Artist Trust surveys the economic state of creative types — part of our Hard Times Survival Guide series.
Professional artists are the last hired and first fired — and twice as likely as non-artists to be unemployed, according to the National Endowment for the Arts. “The artist unemployment rate grew to 6 percent in the fourth quarter of 2008,” says an NEA study, “compared with 3 percent for all professionals.” That’s a merciless 63 percent gain from the same quarter in 2007.
Illustration by Andrew Saeger for City Arts
So how bad is it in Seattle? Local arts funder and clearinghouse Artist Trust wanted to know. Last March the Capitol Hill nonprofit sent an electronic survey to its twelve hundred members in Washington State — performing artists, visual artists, film artists, musicians and writers. Seven hundred self-selecting folk rapidly responded, mostly visual artists (67.8 percent), performers (11.5 percent) and literary types (7.9 percent). That’s a soberingly high response rate. “Artists really wanted to be heard,” says executive director Fidelma McGinn.
One was filmmaker/painter Sarah Jane Lapp. She had taken nine months off paid employment to complete a decade-long animation project, Chronicles of a Professional Eulogist, which premiered at the South by Southwest Festival in Austin. She was excruciatingly aware of how unpropitious it was to release the film in the valley of the recession. Says Lapp, “This is not even funny,” though Lapp herself is.
So are the ways of fate. Last December, in a moment of desperation, Lapp “applied for every frigging job on Craigslist.” How did it feel when she couldn’t even land a job as a dishwasher in a Queen Anne nursing home? “Humiliating!” But then Harvard hired her to teach animation next winter.
You can never tell where you’ll land in a tornado economy. In Seattle, 52.8 percent of artists earned less from their art than last year, but 10.4 percent actually did better, and 26.7 percent made the same. Even since the October crash, 5 percent have seen improved fortunes, and 8.3 percent remain eerily unscathed, like avant-garde cellist Lori Goldston, who’s played with David Byrne, Nirvana and Cat Power and makes her living mostly from teaching in her Ballard studio at about forty dollars a lesson. “Music lessons are one of the last things to go out of somebody’s budget,” she observes. “People cut big fancy vacations, but not music lessons.”
Other teachers who have not, like Goldston, played on albums with over ten million sales, find they are losing students. And even non-losers are running scared. Performance artist Amy O’Neal of the company Locust teaches at Seattle Theatre Group’s Young Choreographers Program and at Velocity Dance Center, which lost its home when the Oddfellows Building was sold. “That is how I make a big chunk of my income and how I survive and how I’m able to live my life as an artist — by having those classes that I’ve built up for over eight years,” she says. Fortunately, Velocity will move into a new home at the old Capitol Hill Arts Center in September. But, says O’Neal, “That ambiguity was really, really scary for a while.”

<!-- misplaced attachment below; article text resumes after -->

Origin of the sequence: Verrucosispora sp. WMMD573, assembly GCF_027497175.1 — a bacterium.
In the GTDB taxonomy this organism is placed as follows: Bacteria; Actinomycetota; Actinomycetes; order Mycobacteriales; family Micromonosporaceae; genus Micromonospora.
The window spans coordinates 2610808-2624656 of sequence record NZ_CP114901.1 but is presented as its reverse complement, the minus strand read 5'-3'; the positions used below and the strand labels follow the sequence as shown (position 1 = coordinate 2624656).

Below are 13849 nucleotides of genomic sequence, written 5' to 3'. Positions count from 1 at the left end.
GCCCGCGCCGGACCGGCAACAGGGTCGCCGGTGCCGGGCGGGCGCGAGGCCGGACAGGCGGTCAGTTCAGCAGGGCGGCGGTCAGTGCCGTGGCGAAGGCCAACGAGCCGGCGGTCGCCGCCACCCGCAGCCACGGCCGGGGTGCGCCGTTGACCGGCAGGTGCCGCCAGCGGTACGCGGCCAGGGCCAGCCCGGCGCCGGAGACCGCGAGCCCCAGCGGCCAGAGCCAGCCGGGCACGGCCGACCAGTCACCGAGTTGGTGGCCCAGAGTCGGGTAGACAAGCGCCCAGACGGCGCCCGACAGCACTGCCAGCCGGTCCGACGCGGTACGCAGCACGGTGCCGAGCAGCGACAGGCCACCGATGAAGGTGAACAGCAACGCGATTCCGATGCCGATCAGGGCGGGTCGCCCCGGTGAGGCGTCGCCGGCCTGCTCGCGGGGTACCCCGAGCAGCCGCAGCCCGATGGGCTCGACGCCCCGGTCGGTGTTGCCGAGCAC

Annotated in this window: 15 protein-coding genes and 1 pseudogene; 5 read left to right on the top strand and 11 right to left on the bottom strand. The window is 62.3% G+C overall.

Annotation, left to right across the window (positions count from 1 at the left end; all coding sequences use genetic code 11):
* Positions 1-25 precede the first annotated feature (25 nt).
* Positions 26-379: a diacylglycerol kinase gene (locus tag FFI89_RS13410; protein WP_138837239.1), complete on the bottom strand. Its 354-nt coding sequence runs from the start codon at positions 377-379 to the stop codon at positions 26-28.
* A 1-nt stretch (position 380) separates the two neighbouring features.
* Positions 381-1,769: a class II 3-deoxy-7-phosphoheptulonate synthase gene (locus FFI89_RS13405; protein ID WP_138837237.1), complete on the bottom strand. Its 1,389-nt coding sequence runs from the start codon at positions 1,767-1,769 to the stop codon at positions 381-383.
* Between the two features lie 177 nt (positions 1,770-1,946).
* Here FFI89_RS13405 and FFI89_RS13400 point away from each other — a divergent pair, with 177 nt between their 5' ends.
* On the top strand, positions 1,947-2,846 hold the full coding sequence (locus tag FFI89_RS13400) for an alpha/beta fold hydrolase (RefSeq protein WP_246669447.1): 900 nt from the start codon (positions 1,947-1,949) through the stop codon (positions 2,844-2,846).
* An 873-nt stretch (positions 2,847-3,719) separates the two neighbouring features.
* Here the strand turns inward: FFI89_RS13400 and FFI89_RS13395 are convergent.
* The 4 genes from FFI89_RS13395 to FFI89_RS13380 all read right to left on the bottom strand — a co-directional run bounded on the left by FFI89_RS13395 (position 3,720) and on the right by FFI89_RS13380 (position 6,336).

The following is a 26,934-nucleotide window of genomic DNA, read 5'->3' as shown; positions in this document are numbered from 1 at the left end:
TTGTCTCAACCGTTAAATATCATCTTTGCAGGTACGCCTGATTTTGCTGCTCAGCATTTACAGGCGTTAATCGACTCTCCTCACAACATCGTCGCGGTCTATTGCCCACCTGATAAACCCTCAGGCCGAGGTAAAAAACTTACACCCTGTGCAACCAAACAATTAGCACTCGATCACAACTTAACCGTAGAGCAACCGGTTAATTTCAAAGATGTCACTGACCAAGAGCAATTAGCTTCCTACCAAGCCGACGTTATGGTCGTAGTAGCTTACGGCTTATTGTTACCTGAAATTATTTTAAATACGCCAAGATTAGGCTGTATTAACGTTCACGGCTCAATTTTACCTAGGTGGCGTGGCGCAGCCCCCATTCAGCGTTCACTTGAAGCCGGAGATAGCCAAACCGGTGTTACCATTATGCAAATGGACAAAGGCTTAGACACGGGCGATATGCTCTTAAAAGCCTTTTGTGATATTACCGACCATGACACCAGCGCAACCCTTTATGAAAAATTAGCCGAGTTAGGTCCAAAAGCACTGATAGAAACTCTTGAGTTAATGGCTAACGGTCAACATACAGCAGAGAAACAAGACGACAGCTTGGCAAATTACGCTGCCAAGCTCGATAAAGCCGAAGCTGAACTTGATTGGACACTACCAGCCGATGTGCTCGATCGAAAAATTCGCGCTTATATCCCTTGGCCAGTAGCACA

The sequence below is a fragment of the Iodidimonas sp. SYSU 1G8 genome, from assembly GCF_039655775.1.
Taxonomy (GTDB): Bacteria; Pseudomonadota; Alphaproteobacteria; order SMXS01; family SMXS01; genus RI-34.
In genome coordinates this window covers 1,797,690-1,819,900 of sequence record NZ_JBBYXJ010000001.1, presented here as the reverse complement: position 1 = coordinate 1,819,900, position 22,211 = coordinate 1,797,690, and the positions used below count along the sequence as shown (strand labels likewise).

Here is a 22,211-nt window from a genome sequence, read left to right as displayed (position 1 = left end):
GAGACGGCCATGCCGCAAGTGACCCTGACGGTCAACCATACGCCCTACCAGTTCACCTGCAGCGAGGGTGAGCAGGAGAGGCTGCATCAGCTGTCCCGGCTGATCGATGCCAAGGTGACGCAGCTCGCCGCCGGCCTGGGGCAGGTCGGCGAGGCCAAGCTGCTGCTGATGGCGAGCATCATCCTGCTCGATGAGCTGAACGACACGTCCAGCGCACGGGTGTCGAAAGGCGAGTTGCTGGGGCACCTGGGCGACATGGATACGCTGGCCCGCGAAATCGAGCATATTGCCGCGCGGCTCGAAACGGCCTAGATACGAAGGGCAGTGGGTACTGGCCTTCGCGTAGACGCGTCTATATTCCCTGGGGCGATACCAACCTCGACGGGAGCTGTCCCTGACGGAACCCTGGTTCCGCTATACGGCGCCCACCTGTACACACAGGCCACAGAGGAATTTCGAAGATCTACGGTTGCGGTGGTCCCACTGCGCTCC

Chris Crites, whose arresting Depression-era acrylic portraits on brown paper bags made the cover of The Stranger’s “Economic Survival Guide” issue and show at galleries around the country, says his sales are down and few shows are lined up. Galleries aren’t calling as before and collectors who inquire through his Web site “just don’t write back.” He doesn’t expect business to improve soon. As with 52 percent of those surveyed, his morale is down. In the Artist Trust survey results, artists report cutting back on health care, studio space, food and sleep; 38 percent can’t afford proper art supplies.
According to 59 percent, what they need now are small artists’ grants — harder to get now that everyone’s applying. Artists are spurning juried shows and those that require travel expenses, and, like painter Juan Alonso, they’re seeking more public art commissions than ever before. Alonso is represented by Seattle’s blue-chip Francine Seders Gallery, but lately he’s opened his own studio in Pioneer Square to host First Thursdays and reaches out more aggressively to the public on his new blog. But at the same time that he’s marketing himself, he’s not ready to compromise his vision. “If I’m going to do art with all its difficulties, I’m going to do what’s really true to myself.”
Mostly, artists are sticking together. At the nadir of her economic woes last fall, Lapp heard a woman preach about tithing. “I did an emotional 180,” she recalls. Giving is empowering. She keeps a spreadsheet of the 10 percent of her income she pays forward. Last Yuletide she sent her friends in need handmade cards announcing the “Lappy Happy Hour” with five dollars stuffed inside.
“I have many, many friends,” she says. “I don’t think anybody’s gonna let anybody starve.” •
Artist Trust is a resouce for local artists in need of funding and support. Learn more about everything they have to offer on their Web site.